Tesla Beat Wall Street Estimates on Revenue, Earnings in Q2: Recap
Tesla held its Q2 earnings call on Wednesday, during which CEO Elon Musk and other executives reported financials such as earnings, revenue and profits for the quarter. In addition to beating Wall Street estimates on both revenue and earnings, Musk also revealed a few pieces of news, including a noteworthy update on the Full Self-Driving (FSD) software and what investors can expect for the third quarter of the year.
Above: A Tesla Model Y at a Supercharger (Image: Casey Murphy / EVANNEX).
The Q2 earnings call included Tesla executives including Musk, Martin Viecha, Zachary Kirkhorn and others. Let’s take a look at the various topics Tesla discussed during its second-quarter earnings call.
On the call, Tesla reported $24.9 billion in second-quarter revenue, beating Wall Street forecasts of roughly $24.51 billion, as Yahoo Finance reports. The automaker reported an adjusted earnings per share of $0.91, though estimates landed at just $0.81. The increase represents a 45-percent jump from the same quarter last year, and a small increase from the first quarter.
With the recent wave of price cuts, many were also highly anticipating the company’s profit margins. Tesla reported $3.1 billion in adjusted net income, additionally surpassing Wall Street estimates of $2.87 billion. Still, the company’s gross margin in the second quarter fell to 18.2 percent, under analyst forecasts of 18.8 percent, and the automaker’s operating margin dropped to 9.6 percent.
"Our operating margin remained healthy at approximately 10%, even with price reductions in Q1 and early Q2,” Tesla said. “This reflects our ongoing cost reduction efforts, the continued production ramp success in Berlin and Texas and the strong performance of our Energy and Services & Other businesses."
During the call, Musk also reiterated reaching production and delivery records in Q2, after Tesla reported 479,000 units produced and 466,140 units delivered earlier this month The delivery figure beat the Wall Street consensus of just 448,599 deliveries. Despite this, Musk also predicted that production would fall slightly in the third quarter, largely due to factory upgrades that would require machine downtime.
Licensing Tesla FSD Software to Other OEMs
Regarding news from the call, s an update on potentially licensing the FSD software, something Musk has discussed in the past. Musk said on the call that Tesla was open to licensing its FSD software, even saying that the company was already in “early discussions with a major OEM” about it.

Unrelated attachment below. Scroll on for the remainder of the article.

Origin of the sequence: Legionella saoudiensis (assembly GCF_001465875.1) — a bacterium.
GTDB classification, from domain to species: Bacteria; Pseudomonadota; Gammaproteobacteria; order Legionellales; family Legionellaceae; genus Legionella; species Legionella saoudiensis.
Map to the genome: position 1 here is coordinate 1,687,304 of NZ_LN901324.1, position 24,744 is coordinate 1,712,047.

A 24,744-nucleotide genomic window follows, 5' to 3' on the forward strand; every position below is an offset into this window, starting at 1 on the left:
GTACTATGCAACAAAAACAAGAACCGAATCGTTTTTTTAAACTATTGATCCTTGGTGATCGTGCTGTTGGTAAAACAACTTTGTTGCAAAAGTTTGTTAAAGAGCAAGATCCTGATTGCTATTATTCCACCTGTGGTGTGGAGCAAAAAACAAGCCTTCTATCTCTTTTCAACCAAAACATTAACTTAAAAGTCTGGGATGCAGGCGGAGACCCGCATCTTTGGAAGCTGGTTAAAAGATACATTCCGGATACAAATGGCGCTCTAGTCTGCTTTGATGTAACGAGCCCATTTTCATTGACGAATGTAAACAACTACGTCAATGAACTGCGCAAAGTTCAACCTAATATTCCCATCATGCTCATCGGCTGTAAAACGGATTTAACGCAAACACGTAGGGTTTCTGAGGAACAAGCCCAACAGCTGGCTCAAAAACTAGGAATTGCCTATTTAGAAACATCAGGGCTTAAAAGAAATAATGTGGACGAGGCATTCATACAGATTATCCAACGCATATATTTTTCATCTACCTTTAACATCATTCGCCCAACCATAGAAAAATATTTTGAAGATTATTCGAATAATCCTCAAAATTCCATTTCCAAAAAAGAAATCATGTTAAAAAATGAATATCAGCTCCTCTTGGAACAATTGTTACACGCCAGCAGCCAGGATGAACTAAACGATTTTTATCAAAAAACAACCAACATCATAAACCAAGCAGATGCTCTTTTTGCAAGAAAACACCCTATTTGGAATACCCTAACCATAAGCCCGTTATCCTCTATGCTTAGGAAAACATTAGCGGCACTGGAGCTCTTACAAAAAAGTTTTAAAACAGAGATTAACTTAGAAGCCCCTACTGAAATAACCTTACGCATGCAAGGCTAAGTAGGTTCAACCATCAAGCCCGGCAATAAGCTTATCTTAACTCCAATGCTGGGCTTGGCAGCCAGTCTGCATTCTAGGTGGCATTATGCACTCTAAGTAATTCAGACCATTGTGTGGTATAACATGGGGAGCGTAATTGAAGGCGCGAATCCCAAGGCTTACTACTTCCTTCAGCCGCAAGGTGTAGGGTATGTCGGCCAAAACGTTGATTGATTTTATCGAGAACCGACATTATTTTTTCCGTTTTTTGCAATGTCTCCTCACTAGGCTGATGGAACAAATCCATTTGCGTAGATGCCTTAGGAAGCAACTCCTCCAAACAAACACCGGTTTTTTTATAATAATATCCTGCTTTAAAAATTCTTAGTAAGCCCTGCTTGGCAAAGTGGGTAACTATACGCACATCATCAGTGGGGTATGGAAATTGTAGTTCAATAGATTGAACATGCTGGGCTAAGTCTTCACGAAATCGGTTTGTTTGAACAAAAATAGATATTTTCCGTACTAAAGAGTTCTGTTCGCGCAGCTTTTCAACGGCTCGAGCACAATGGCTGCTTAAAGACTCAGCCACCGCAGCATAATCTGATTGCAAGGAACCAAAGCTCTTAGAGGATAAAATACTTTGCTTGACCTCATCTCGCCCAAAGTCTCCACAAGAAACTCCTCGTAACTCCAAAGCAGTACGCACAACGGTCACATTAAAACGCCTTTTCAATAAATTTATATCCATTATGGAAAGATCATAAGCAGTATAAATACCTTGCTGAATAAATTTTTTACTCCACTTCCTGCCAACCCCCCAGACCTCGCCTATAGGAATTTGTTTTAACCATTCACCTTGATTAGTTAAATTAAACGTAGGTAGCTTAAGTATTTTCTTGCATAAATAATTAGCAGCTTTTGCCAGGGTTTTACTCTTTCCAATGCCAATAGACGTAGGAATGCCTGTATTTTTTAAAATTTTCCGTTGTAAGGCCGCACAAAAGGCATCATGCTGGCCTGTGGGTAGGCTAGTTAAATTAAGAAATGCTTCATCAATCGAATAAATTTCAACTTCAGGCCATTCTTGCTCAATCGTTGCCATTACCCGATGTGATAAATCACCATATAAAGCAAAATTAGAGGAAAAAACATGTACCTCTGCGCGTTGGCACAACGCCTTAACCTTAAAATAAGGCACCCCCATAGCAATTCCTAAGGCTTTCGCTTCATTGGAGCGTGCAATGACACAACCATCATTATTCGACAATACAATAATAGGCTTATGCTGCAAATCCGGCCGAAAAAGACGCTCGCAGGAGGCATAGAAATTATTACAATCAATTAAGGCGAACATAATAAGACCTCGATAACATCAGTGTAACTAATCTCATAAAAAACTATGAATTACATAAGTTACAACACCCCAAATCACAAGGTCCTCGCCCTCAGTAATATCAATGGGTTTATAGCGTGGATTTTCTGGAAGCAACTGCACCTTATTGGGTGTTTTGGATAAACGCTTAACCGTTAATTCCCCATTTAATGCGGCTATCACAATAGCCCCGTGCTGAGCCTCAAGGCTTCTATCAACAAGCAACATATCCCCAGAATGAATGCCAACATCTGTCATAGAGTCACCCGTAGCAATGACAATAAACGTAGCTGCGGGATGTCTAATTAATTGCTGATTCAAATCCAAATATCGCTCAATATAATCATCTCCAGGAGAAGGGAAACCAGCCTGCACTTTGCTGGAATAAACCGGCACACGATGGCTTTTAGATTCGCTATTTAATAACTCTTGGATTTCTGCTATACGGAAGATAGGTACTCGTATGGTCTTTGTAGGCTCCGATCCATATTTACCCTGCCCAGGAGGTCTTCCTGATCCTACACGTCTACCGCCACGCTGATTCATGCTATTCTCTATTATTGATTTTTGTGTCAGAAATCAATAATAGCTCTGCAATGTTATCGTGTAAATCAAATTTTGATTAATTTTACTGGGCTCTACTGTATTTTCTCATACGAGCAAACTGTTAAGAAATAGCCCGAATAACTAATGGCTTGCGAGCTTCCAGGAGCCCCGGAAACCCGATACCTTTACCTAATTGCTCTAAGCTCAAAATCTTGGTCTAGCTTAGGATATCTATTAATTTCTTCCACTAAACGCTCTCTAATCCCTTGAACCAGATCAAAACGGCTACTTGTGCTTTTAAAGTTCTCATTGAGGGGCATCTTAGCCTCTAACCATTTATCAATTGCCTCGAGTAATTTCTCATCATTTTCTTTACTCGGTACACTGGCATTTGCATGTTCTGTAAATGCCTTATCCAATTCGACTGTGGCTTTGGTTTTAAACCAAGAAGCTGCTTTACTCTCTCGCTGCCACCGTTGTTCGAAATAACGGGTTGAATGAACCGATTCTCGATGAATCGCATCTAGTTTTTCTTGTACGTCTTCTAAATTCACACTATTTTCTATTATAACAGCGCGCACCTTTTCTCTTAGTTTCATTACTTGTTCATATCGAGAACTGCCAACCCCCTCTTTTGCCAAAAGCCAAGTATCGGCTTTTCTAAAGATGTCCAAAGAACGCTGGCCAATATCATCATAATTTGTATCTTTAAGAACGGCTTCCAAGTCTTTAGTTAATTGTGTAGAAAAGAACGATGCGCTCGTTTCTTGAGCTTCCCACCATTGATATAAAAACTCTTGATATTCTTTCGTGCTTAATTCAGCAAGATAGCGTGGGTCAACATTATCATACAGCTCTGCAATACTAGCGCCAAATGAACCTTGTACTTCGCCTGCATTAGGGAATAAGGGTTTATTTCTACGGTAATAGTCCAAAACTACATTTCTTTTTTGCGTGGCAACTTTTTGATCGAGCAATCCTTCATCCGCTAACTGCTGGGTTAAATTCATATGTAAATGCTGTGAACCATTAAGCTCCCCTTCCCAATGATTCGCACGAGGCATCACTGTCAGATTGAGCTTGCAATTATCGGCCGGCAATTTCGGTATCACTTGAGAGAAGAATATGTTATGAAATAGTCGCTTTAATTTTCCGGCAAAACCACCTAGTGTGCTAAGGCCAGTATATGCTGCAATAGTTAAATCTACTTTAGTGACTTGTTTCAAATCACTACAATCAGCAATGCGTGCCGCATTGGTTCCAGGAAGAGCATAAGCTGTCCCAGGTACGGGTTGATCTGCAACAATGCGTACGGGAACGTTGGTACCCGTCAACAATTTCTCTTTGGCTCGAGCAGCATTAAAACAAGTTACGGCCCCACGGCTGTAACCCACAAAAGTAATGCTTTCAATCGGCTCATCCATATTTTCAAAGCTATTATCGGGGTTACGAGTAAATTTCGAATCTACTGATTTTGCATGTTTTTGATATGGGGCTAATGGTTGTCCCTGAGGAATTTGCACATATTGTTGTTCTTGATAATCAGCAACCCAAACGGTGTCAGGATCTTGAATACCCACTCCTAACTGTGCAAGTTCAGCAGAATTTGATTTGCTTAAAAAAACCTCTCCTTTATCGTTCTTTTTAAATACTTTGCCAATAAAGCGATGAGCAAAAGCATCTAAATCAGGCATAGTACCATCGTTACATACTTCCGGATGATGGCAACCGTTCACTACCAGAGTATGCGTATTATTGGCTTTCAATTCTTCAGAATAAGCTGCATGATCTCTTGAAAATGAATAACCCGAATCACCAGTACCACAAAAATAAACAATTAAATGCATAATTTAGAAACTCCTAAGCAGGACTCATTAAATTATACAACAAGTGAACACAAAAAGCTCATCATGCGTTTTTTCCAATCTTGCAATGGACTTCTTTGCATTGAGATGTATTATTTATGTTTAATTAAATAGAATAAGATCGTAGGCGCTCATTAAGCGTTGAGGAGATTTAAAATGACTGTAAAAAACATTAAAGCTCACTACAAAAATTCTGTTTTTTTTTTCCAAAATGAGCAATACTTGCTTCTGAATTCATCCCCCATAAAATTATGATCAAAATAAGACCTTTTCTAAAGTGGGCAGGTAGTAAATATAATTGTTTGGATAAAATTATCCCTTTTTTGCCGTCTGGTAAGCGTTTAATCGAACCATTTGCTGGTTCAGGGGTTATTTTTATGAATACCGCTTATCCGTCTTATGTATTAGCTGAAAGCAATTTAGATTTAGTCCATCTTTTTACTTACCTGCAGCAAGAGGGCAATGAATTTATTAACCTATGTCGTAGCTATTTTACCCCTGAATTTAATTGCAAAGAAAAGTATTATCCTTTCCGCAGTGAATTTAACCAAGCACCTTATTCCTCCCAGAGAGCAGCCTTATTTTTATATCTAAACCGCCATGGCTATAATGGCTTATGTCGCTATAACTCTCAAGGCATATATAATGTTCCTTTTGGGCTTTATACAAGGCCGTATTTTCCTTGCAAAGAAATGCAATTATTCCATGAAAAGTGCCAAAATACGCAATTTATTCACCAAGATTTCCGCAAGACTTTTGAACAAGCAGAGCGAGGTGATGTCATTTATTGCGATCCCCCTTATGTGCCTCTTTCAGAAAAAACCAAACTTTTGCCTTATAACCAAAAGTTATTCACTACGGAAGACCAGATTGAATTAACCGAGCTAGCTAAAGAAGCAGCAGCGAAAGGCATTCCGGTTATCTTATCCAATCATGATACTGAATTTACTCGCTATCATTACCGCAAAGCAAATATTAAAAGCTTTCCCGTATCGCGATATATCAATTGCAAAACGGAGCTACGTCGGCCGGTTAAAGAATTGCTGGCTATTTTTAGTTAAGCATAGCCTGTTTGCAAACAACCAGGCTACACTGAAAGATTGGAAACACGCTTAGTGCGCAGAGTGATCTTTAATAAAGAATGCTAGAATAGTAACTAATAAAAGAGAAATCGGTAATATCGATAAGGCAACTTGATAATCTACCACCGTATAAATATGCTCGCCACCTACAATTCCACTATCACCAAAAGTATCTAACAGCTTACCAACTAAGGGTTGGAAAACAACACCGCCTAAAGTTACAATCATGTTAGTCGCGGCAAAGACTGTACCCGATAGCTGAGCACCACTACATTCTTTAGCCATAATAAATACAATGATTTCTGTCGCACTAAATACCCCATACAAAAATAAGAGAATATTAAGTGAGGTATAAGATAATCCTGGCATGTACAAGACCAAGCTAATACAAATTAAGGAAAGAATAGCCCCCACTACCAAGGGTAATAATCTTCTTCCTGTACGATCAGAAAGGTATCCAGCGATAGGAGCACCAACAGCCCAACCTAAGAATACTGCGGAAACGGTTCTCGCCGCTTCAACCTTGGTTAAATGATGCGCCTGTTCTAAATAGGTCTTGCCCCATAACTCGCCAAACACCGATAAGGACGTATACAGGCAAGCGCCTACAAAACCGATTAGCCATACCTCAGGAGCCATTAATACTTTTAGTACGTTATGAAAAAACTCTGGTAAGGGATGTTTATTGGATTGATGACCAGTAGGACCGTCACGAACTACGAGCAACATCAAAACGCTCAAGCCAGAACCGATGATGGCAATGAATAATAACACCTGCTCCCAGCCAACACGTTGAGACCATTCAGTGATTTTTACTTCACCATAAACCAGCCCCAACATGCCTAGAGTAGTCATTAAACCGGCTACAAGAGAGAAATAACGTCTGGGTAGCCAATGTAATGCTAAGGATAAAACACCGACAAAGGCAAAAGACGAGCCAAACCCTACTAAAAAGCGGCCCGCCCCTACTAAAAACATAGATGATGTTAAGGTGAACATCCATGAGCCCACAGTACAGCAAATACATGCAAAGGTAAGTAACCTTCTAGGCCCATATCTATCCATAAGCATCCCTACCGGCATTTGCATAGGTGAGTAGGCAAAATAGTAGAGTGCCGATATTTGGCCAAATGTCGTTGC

“We are very open to licensing our Self-Driving software and hardware to other car companies,” Musk said. “And we are already in discussions with, only just early discussions, with a major OEM about using the Tesla FSD. So we're not trying to keep this to ourselves, we're more than happy to license it to others.”
Musk also announced that Tesla will be allowing a one-time transferability option in the third quarter to let users transfer their FSD beta to a new Tesla. He added that this would be a one-time thing, so Tesla owners looking to upgrade will need to take advantage of it once it becomes available.
One investor asked when Tesla will offer up additional information about Cybertruck orders, delivery schedules, pricing and specs. Musk responded saying that demand itself was “so far off the hook, you can’t even see the hook.” Without giving too many tangible details, he did say that the vehicle has a lot of new technology making the production ramp difficult, along with sharing a few rough specs.
“As far as we know, Cybertruck will be the first sub-19-foot truck (fitting into a garage) that has both four doors and 6-plus-foot bed,” Musk said. “Both technologically and architecturally, this vehicle will break a lot of boundaries, very much in line with how we think about vehicle engineering and manufacturing.”
Supercharger Network Update
Musk also said that Tesla’s global Supercharger network has reached roughly 50,000 connectors at more than 5,000 stations, also emphasizing its recent charging partnerships with Ford, GM, Mercedes-Benz and others to share its charging hardware.
When asked how many Tesla Optimus humanoid robots had been made and when they’d start performing useful tasks, Musk said the company had now built around 10 of them. He also explained that the actuators needed for a humanoid robot were not available off the shelf from suppliers, so Tesla has been designing its own. As for when they’d be able to perform useful tasks, Musk reiterated plans to first use them in the company’s own factories, which he predicts could start sometime next year.
Tesla also shared details on a number of other topics during the Q2 2023 earnings call, and you can listen to the full call below.
Above: Tesla Q2 2023 Financial Results and Q&A Webcast (Video: Tesla / YouTube).
===Sources: Tesla (via YouTube) / Yahoo Finance